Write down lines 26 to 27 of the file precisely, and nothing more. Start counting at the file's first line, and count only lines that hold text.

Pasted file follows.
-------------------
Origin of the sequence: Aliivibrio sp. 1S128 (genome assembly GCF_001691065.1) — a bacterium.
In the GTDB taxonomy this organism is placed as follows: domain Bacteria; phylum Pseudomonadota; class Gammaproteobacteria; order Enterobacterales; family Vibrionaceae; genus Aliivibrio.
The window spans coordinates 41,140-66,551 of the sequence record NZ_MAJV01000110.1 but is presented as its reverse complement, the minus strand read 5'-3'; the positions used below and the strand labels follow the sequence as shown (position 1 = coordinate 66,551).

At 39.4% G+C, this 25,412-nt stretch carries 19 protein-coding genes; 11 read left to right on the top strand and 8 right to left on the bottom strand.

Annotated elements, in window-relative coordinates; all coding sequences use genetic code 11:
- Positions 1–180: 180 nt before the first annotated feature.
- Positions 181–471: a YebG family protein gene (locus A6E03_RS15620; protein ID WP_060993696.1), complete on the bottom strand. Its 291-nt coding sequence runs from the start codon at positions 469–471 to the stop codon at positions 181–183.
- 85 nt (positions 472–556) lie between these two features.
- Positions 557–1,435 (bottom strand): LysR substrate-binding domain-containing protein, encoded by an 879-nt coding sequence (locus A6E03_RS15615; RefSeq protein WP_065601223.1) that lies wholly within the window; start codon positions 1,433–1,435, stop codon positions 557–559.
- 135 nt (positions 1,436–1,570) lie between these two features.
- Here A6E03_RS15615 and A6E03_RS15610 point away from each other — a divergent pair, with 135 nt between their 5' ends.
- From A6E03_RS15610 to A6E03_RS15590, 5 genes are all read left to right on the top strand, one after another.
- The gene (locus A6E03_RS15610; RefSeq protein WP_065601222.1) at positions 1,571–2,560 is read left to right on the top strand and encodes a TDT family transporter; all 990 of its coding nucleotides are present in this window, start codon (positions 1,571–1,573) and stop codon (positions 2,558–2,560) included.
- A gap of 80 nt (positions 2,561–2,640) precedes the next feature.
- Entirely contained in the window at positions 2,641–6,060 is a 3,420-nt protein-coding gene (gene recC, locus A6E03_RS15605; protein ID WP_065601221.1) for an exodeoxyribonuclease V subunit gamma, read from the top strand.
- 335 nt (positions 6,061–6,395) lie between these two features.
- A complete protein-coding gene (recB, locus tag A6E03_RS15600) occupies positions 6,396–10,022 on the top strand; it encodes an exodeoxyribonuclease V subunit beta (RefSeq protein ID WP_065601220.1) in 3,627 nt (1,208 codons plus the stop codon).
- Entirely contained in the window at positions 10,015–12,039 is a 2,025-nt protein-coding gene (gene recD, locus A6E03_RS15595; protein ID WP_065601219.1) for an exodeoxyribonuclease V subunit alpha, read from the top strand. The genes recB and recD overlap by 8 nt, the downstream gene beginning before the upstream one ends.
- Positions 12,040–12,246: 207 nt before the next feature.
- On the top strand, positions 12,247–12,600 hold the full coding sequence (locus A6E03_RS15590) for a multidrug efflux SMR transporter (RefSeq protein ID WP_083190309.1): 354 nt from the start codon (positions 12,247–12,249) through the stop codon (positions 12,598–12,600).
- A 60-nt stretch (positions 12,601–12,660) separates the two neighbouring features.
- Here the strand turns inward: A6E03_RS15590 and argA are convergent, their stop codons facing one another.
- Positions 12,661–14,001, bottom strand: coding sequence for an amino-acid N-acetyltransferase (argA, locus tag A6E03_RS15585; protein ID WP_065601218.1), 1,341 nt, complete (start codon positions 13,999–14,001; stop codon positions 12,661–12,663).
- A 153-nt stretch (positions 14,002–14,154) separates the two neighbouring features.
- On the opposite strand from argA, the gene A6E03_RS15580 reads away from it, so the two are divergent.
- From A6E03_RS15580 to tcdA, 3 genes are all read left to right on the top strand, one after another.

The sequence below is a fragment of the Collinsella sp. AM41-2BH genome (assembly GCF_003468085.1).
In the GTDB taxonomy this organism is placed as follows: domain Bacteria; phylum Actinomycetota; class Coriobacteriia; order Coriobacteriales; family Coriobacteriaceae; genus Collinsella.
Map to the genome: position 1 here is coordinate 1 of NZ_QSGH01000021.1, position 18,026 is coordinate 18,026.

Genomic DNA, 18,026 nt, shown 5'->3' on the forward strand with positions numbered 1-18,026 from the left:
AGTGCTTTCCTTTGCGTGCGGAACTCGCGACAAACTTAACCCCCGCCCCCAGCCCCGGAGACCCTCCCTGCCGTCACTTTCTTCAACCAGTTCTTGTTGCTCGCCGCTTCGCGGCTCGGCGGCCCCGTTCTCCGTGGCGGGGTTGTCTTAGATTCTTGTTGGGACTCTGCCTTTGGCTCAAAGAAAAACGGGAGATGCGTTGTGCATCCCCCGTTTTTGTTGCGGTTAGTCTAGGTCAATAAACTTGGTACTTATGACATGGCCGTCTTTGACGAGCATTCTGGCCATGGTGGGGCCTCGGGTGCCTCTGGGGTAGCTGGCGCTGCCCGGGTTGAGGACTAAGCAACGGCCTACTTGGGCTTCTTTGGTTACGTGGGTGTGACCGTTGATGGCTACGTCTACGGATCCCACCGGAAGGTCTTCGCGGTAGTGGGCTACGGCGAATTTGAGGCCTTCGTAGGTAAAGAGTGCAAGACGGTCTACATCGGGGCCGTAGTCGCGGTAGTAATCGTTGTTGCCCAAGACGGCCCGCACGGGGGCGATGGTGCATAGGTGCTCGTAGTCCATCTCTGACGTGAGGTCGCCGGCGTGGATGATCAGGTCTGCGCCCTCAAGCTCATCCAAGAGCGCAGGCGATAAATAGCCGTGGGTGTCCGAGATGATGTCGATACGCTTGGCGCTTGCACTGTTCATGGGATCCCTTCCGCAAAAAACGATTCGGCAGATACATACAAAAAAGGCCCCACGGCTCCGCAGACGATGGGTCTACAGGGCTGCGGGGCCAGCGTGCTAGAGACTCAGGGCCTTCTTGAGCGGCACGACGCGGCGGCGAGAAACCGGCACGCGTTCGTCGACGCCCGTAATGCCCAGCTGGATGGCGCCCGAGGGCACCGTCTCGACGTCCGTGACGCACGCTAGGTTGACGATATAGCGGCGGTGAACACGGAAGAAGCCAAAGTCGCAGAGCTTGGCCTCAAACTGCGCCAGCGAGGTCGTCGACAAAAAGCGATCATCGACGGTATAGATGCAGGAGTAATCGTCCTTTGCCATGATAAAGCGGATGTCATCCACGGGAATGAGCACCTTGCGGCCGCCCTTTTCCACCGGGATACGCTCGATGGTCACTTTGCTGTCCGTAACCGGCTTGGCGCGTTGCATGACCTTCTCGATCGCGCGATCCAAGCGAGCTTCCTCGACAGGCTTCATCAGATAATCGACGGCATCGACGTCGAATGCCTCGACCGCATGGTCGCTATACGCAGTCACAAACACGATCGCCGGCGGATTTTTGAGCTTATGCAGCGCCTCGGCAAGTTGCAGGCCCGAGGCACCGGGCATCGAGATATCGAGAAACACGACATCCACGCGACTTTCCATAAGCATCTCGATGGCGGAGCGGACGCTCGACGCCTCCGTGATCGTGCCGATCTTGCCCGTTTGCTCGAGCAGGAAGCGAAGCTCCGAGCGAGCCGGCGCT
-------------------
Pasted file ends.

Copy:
- From A6E03_RS15580 to tcdA, 3 genes are all read left to right on the top strand, one after another.

The sequence below is a fragment of the Collinsella sp. AM41-2BH genome (assembly GCF_003468085.1).